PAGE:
|London's St. James Park frozen in 1963 (from link)|
Recently I happened upon an article from July of 2015 about the Royal Astronomical Society (RAS) related to the energy output of the sun, sun spots, and their effect on the energy output of the sun. Valentina Zharkova, who wrote the article says about convecting fluids (at 4,500 degrees C) inside the sun that prior models describing their behavior were incomplete.
“We found magnetic wave components appearing in pairs, originating in two different layers in the Sun’s interior. They both have a frequency of approximately 11 years, although this frequency is slightly different, and they are offset in time. Over the cycle, the waves fluctuate between the northern and southern hemispheres of the Sun. Combining both waves together and comparing to real data for the current solar cycle, we found that our predictions showed an accuracy of 97%,” said Zharkova.
Basically what is being described are two oscillators inside the sun, each with an 11 year cycle. The oscillators are "out of phase" which means that as time goes by the oscillations alter between being "in sync" and "out of sync."
As you can see above the two waves are in sync at each end of the chart but out of sync in the middle.
So Zharkova is saying that her model of the sun shows that sun spots are related to the interaction of these two waves.
“In cycle 26, the two waves exactly mirror each other – peaking at the same time but in opposite hemispheres of the Sun. Their interaction will be disruptive, or they will nearly cancel each other. We predict that this will lead to the properties of a ‘Maunder minimum’,” said Zharkova. “Effectively, when the waves are approximately in phase, they can show strong interaction, or resonance, and we have strong solar activity. When they are out of phase, we have solar minimums. When there is full phase separation, we have the conditions last seen during the Maunder minimum, 370 years ago.”
This, however, is just a theory based on satellite observation of magnetic waves in the sun. From a scientific perspective we merely have to wait and see if her predictions are correct. Certainly, at least according to the RAS article there is good reason to believe they are close (97%).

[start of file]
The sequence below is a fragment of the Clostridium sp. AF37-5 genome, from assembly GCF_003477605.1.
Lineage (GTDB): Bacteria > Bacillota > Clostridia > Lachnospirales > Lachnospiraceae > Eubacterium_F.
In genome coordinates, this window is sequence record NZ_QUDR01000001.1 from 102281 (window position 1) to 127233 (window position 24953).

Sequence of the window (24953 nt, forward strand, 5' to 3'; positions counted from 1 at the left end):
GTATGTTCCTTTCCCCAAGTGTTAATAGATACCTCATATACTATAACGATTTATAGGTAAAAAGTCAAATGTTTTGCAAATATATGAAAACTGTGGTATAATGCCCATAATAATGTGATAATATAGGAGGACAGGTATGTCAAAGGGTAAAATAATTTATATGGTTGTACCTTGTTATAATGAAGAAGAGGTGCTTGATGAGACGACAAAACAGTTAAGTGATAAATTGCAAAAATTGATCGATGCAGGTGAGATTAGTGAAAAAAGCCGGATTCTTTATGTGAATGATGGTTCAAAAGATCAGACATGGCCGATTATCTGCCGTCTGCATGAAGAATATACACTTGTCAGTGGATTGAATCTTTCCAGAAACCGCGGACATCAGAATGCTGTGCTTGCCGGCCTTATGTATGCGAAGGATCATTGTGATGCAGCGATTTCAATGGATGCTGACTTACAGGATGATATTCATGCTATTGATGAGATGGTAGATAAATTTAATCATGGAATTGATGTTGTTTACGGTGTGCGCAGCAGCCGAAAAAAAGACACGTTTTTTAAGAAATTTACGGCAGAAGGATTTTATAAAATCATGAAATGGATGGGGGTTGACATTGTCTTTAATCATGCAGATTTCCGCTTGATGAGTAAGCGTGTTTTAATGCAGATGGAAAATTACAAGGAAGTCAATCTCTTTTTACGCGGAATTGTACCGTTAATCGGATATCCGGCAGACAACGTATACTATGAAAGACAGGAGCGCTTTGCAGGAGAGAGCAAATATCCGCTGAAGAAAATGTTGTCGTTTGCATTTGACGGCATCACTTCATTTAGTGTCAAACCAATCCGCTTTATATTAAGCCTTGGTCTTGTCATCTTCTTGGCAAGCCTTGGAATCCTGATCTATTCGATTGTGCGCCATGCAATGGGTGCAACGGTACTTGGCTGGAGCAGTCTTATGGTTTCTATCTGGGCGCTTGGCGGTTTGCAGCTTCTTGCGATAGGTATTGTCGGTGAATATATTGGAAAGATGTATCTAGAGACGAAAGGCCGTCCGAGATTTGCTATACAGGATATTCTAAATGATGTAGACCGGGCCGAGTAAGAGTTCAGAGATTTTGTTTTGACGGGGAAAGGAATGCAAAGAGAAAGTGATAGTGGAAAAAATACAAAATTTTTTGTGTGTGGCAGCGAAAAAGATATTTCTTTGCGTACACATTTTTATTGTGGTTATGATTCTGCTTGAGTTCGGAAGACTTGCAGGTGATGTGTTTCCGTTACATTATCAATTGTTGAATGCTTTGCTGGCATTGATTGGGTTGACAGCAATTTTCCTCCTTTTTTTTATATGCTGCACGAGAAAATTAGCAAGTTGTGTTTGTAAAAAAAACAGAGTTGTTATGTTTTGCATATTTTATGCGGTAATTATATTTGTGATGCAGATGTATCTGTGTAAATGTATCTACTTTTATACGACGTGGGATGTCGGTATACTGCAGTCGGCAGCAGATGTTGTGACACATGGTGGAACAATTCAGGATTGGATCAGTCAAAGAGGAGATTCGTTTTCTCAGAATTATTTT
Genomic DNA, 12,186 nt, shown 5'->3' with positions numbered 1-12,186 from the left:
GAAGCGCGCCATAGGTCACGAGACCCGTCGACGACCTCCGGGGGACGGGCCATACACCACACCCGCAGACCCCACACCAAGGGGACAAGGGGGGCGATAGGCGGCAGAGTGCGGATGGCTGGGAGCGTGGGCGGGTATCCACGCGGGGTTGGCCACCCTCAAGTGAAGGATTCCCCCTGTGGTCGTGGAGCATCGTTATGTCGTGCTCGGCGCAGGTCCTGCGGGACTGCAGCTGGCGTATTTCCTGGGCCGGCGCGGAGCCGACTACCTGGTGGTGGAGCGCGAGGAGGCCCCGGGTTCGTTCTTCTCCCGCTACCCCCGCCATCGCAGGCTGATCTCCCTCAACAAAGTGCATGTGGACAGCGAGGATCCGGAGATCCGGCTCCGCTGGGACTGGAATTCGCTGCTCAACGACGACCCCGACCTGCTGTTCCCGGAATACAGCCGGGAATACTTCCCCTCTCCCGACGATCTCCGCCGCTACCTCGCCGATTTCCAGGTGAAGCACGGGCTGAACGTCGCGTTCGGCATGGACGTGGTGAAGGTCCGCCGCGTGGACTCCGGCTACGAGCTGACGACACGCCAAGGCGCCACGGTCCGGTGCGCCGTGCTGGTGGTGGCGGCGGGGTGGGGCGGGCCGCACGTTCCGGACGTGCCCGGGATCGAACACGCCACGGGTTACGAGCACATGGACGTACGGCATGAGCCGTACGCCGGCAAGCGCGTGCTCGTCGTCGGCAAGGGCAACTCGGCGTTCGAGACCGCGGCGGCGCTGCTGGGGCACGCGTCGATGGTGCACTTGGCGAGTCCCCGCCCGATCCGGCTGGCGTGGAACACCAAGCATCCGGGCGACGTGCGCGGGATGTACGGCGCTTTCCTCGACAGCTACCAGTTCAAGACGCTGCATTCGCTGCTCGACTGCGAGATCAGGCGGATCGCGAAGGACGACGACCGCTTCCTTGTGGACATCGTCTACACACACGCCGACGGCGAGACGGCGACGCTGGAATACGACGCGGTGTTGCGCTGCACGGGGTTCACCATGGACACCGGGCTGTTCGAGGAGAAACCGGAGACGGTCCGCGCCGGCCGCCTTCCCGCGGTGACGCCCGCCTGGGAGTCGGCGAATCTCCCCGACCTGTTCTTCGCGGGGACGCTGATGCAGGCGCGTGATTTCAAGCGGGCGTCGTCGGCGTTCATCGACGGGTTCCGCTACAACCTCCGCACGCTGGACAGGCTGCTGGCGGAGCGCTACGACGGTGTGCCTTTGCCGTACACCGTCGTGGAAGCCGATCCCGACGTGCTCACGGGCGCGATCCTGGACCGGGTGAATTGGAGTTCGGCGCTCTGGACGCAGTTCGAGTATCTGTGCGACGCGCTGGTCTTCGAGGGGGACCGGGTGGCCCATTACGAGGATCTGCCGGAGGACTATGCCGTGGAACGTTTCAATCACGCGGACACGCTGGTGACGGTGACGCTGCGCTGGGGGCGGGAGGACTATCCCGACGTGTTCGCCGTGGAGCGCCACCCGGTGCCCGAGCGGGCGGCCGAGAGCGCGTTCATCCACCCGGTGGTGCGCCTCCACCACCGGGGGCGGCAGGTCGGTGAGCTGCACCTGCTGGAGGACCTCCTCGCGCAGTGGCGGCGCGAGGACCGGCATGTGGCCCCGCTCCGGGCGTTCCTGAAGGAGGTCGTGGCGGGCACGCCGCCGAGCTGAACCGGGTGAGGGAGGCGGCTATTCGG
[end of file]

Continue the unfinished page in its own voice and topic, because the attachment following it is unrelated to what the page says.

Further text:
Typical of the "climate science as religion" we have articles like this by Matthew Francis: "No, Sun Spots Will Not Cause A New Ice Age."
Mr. Francis writes about why the predictions of Zharkova are irrelevant to "climate science:"
Whether or not the sunspot model is correct, it's totally unreasonable to extrapolate it to Earth's climate in the face of other models that take into account...well, everything. Real climate models include solar output (and yes, sunspots), but also carbon emissions, the El Niño and El Niña phenomena in the ocean, burning vegetation, and many other things.
So, on careful reading we see that climate models apparently have already taken into account the predictions of Zharkova's as yet unpublished research.
How could they know?
It seems unreasonable to assume that those unfamiliar with astrophysics, magnetic flow and so forth would be able to know this. Particularly since Zharkova merely espouses a theory.
Yet the absolute certainty of climate science apparently supersedes any need for Zharkova's theory. Based on this Zharkova would mere have to have inspect modern climate models to learn how the internals of the sun works.
Mr. Francis refers to John Timmer who writes for Ars Technica. Timmer says it his article that "The Maunder Minimum is a fascinating area of study given that we still don't know why it happened—or enough about the internal dynamics of the Sun that drove it. But it would be nice if people would stop reading far more into these studies than is justified. If nothing else, it would save us from having to rewrite this story a third time somewhere down the line."
Wait, I thought climate science knew everything?
How can it not know about the Maunder Minimum or its effect on climate?
Isn't climate science absolutely decided (like the boiling point of water)?
Anyone who has owned or used a "green house" knows that A) you need to vent off any excess heat during the day and B) you need a heater at night so things don't freeze.
This is because no matter how wonderful your greenhouse insulating material is when you put less heat in the inside of the greenhouse gets colder.
And let's not forget that water vapor and clouds impact "global warming" far more than CO2.
The answer would really seem to be that actual science and measurable "prediction" (as opposed to hockey stick charts) will eventually win.
Of course, fifty years ago we "knew" this...
And let's not forget about the gravity of Mars and its effect on climate. Again, I guess a quick inspection of climate models would have saved a lot of research.